What needs to change?

Unless the public understands and feels the urgency, the political, social, and economic changes will not occur at the pace necessary.

“The ultimate solutions to climate change are workable, cost-effective technologies… yet scientific, engineering, and organizational solutions are not enough. Societies must be motivated and empowered to adopt the needed changes.”

– Jeffrey Sachs, Former Director of The Earth Institute, Columbia University –

Reframing the Problem.

Meaningful action on the climate crisis has been caught in a Catch-22. The prevailing narrative has been that only government and industry can generate the large-scale changes needed. While this is true, it’s become apparent that government and industry will not make the necessary changes unless they are forced to do so by the actions of voters and consumers.

Examples: If people shifted their diets to eat less meat, the agriculture industry would have to adjust their practices. If more people bought only recycled paper products, those industries would have to change. Numerous other examples could be given.

The importance of individual action has often been minimized. Why bother to change a lightbulb when the impact is miniscule in relation to the scope of the problem and the tons of CO2 emitted every day from other sources? This has left people feeling disengaged and powerless and, when faced with an overwhelming problem about which an individual has little control, it’s natural to put it on a mental back-burner.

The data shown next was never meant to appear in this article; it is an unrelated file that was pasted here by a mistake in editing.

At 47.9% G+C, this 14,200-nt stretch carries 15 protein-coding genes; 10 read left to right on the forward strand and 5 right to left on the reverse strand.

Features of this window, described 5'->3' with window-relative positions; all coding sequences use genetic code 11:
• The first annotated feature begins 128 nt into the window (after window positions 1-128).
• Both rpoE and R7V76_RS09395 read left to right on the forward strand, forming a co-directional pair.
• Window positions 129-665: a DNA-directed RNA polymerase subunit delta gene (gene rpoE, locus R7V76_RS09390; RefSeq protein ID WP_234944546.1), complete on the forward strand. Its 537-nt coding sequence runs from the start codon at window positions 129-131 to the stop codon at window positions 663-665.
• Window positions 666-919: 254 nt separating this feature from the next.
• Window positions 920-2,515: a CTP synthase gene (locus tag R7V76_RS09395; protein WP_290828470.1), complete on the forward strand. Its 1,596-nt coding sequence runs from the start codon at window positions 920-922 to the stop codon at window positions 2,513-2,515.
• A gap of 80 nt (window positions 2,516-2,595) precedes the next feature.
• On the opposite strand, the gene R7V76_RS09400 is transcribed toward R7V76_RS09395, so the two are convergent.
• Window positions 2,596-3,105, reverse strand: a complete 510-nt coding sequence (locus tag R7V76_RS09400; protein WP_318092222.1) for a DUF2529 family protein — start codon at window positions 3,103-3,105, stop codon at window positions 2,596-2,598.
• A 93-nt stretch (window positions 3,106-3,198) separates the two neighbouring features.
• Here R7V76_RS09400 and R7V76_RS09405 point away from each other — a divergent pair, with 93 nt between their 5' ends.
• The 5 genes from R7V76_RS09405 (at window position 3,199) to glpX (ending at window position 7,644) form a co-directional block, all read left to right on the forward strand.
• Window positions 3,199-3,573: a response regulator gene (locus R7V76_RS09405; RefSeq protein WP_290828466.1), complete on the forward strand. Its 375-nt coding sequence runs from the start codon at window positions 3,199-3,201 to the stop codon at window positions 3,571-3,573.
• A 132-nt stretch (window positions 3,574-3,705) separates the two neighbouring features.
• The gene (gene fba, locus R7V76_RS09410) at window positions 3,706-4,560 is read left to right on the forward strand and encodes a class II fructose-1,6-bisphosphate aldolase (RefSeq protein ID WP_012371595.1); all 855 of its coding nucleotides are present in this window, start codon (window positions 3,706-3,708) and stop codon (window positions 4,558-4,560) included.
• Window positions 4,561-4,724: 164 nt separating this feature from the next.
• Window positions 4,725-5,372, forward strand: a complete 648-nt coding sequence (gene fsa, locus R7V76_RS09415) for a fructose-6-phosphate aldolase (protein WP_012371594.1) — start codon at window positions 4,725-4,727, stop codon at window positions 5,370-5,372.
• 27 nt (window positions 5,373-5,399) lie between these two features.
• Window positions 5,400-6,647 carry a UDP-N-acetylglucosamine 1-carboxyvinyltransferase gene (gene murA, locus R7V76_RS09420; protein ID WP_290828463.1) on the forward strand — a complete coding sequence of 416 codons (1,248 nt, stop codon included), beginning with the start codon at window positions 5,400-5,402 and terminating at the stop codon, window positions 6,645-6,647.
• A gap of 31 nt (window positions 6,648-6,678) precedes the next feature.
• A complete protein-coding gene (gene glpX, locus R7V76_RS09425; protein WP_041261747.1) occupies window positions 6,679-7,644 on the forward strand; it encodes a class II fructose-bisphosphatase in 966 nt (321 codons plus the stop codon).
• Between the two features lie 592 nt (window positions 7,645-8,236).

Engagement across the political spectrum

The engagement of nearly all Americans, in both Blue and Red states, is necessary. Even if Green New Deal laws and regulations are enacted – which is by no means certain – they need to be supported by voters across the partisan divide or they will be met with obstruction, resistance, and an electoral backlash.

The public is more likely to accept the inconvenient truth when their actions are seen as important — which I believe they are. The level of public engagement and motivation required has been compared to the sacrifices and commitment of Americans during WWII – but we’re not even close.

“With public sentiment, nothing can fail; without it, nothing can succeed..”

– Abraham Lincoln –

The conversation about solutions suggests that we can continue consuming energy and resources at our current rate with the only difference being that solar and wind will supply all the energy needs. This is not realistic. While the transition to renewables will change the supply, it is individual and community actions that will reduce demand – and both are now imperative.

The actions needed to reverse global warming will also require shifts in personal lifestyle, such as diet, shopping, transportation, and, in some cases, occupations. These changes will not be made unless we make a compelling argument for the necessity of doing so.

This is the problem that needs to be addressed.

What will it take to awaken the public to the urgency of the climate crisis and motivate them to take an active role in the solutions?